When I call to check in on my family in Puerto Rico, my mom, as she always does, assures me that they are OK: “Estamos bien”. But being OK means her last grocery run had to be thrown out after days without power. The grocery store in her neighborhood was forced to close temporarily because of a diesel shortage, and she’s bathing with a bucket during a heat wave. When I ask if she needs anything, she says, “Esperanza” — hope.
Why is it that five years after Hurricane Maria devastated the island, Puerto Rico’s infrastructure was so unprepared for Hurricane Fiona, a Category 1 storm? Why did a newly privatized grid collapse after just a few hours of rain? Why did newly built bridges so easily float away? Why are so many people still without power? And why has my mom lost hope that things will improve anytime soon?
Part of the problem is that the speed of emergency management has not adapted to climate change. It used to be that the scope of a natural catastrophe would not be surpassed for decades, but record-breaking storms have become all too frequent, and recovery efforts can’t keep up.
Emergency management efforts often focus on immediate response, providing temporary shelter and other needs, without a longer-term strategy. In the wake of Maria, thousands of people were relocated out of Puerto Rico and dropped in motels or on relatives’ sofas, with no plan for how to rebuild their homes or bring them back. The same happened after Hurricane Katrina, as thousands fled, never to return.
After Maria, the Federal Emergency Management Agency sank more than $1 billion into a doomed program called Tu Hogar Renace, or Your Home Reborn, which was meant to provide essential repairs to affected residences in Puerto Rico, reducing the demand for other shelter options. The program focused on basic repairs like fixing broken windows and doors but didn’t prepare structures to withstand future storms. Worse, it was gamed by contractors who charged exorbitant prices for shoddy subcontracted work.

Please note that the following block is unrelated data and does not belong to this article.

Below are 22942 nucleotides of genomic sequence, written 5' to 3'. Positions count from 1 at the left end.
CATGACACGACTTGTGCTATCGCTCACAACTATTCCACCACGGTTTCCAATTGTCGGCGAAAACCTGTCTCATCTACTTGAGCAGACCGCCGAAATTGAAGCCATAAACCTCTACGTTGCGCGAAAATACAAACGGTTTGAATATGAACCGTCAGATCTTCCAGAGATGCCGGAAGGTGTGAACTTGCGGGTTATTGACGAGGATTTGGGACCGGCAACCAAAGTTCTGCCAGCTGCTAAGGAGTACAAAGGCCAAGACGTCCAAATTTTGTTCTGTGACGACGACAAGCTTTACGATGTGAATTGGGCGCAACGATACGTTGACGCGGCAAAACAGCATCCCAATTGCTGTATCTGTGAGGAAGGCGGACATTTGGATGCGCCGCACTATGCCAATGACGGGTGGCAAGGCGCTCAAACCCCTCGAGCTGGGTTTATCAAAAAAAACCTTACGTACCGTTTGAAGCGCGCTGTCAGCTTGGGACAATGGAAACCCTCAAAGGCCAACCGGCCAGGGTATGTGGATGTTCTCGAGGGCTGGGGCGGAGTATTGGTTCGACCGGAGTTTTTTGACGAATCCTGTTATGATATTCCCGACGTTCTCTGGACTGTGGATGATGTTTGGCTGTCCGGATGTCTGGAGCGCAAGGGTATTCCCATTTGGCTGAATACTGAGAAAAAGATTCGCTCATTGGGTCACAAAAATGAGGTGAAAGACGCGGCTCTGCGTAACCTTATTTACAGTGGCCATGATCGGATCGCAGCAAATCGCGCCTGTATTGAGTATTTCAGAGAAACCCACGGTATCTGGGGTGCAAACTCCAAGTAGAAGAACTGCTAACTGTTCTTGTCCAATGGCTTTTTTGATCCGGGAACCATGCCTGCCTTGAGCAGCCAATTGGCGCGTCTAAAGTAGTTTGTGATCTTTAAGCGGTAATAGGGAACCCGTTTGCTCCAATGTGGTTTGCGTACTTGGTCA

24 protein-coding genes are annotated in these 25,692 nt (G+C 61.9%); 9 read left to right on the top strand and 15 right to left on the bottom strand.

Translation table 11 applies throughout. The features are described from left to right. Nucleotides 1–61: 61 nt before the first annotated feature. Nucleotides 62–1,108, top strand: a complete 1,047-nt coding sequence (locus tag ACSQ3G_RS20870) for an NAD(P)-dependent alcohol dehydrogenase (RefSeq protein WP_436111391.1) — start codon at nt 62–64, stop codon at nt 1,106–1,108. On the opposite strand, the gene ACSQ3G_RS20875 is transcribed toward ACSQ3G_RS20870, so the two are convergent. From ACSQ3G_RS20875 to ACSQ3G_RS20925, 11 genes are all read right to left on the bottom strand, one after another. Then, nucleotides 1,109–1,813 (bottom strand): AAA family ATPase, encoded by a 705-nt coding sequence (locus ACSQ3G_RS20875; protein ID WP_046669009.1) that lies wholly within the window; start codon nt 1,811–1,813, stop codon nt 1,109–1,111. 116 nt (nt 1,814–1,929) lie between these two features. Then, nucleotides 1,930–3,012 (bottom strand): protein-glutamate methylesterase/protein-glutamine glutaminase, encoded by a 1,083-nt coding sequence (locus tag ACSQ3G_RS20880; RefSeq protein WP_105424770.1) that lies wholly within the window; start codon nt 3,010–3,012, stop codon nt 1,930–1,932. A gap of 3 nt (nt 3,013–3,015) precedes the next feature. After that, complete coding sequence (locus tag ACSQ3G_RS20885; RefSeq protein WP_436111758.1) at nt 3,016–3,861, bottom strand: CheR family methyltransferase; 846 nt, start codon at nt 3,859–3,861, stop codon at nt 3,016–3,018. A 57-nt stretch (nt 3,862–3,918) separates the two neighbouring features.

Public works have been similarly challenged. The most visible example is a temporary bridge, built by FEMA contractors in Ohio and placed in the town of Utuado in 2018, at a cost of nearly $3 million. It was supposed to last 75 years, but last month, Fiona’s surging floodwaters washed it down the river. The irony is that the bridge Maria had destroyed was also a temporary one built after Hurricane Georges in 1998.
Puerto Ricans deserve more than Band-Aids that will be ripped away by the next disaster. We also need and deserve a faster recovery. It is unjustifiable and untenable that after a storm, residents are expected to spend weeks without electricity and years living under blue tarps. In the early months of the Covid pandemic, cash payments were released by the federal government with little bureaucratic friction because there was a clear sense of urgency. The same urgency needs to be brought to attending to a natural disaster.
Last week, President Biden said that people in Puerto Rico would be able to register to get $700 “to help cover the essentials”, but the application is not straightforward, and many fear being denied.